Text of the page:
I think part of the point of marriage is that it isn't just hooking up. What about husbands or wives without careers who are financially dependent on their spouses? What about widows and widowers who would prefer to inherit their late spouse's assets without the government taking half? What about the multitudes of ordinances that determine countless legal issues ranging in subject from custodial rights to tax liability? I would say the view that marriage is nothing more than an expression of love is pretty naive.


I never said it was an expression of love. Not once. It's a social contract between two people and the State; and it shouldn't be. Custodial rights can be determined without marriage, lol. How do you think unmarried people with kids work that stuff out? As if marriage is a prerequisite for having offspring.
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Re: Political leaning...

Unread postby BeyondThePale » 1 June 2014, 07:35

René wrote:
Derek wrote:
BeyondThePale wrote:
René wrote:
BeyondThePale wrote:I'm partial to the parties that support the idea that marriage is between two people and not the government. Marriage should just be this ceremonial symbolic thing people do. No one should get special benefits for being married, it's ridiculous.

What about the benefit of being allowed to live with your foreign partner without one of you having to go through an arduous, expensive and sometimes impossible immigration process?

I don't think it's ridiculous that my marriage allowed me to bring my American husband here to live with me in the EU.


Because it's a slap in the face to those who work their asses off to gain citizenship when two people can just hook up and move.

I think part of the point of marriage is that it isn't just hooking up. What about husbands or wives without careers who are financially dependent on their spouses? What about widows and widowers who would prefer to inherit their late spouse's assets without the government taking half? What about the multitudes of ordinances that determine countless legal issues ranging in subject from custodial rights to tax liability? I would say the view that marriage is nothing more than an expression of love is pretty naive.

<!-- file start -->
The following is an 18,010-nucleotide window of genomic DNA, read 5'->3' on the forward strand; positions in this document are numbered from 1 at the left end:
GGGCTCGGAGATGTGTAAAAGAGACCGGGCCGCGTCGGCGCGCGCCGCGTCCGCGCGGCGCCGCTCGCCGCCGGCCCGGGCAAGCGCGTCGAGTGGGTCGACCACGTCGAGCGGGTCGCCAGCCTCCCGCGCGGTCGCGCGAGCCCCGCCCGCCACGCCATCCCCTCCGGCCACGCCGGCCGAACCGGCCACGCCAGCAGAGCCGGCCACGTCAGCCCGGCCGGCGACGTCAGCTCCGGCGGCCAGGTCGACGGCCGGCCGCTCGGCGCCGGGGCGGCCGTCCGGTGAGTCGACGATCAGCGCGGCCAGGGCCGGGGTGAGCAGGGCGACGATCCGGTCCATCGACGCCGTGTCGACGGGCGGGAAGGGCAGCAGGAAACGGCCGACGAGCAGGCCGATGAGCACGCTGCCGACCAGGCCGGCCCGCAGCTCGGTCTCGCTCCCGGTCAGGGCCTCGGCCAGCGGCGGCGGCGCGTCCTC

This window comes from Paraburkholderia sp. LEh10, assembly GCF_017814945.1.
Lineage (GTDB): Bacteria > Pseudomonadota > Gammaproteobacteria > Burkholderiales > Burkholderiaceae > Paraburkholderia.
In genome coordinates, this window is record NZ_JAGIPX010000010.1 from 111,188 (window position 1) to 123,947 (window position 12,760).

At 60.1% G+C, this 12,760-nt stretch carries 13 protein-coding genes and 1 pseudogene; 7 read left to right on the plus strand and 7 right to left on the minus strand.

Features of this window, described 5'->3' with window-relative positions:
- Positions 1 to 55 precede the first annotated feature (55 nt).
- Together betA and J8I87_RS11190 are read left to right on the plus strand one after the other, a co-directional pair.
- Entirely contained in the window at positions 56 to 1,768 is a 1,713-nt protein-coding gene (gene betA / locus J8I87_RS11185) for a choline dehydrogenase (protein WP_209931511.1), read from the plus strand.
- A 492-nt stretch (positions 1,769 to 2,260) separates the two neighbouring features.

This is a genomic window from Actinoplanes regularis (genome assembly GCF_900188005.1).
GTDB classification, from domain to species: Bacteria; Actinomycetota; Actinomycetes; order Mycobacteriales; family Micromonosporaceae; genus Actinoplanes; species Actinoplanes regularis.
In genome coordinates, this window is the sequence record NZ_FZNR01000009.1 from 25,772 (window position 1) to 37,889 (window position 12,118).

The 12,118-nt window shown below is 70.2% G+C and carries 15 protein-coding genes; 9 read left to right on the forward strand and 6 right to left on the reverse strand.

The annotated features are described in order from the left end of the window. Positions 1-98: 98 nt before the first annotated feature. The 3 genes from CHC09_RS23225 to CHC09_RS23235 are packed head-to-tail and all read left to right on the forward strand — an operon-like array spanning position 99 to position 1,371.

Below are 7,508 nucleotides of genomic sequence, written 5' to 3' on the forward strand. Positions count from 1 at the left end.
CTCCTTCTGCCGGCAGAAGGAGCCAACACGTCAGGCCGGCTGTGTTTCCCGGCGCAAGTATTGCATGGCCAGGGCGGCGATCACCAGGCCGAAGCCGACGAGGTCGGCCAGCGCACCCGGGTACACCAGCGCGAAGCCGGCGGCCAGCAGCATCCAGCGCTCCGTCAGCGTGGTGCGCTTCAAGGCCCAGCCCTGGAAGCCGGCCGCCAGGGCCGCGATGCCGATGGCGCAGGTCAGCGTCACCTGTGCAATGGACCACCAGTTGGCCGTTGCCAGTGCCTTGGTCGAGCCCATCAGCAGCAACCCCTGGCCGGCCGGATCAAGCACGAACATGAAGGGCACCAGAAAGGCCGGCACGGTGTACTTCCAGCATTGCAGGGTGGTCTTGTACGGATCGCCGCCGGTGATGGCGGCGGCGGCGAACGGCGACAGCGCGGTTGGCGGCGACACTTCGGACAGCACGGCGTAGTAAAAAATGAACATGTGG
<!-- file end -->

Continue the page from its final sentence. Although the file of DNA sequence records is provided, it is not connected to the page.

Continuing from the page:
Moreover, my husband didn't get Dutch citizenship, and I didn't get American citizenship. You can't just marry someone and then become a citizen of their country. That's not how it works.

Without the EU/UK's recognition of our marriage, we wouldn't have been able to be together for more than 3 months at a time at all. We didn't "just hook up and move". (That makes it sound almost like we just got married to bypass immigration requirements.) We got married because we wanted to spend the rest of our lives together.

There are good reasons to regulate who can move into your country, but what good is it being a citizen of a country if that country won't even allow you to live there with your family? There is no benefit to keeping people like us apart just because we were born in different countries.

I never wanted to live in the United States, and my husband never wanted to live in Europe before meeting me. We just wanted to be together, somewhere.


I realize that you don't get 'citizenship', and I realize you didn't just hook up and move, but people can, and that's part of my problem with it; that it can be abused. Also, what should family have to do with it? Why can't someone lonely and hopeless move somewhere else so easily if they want to? Why do people who want to be together get preferential treatment over single people?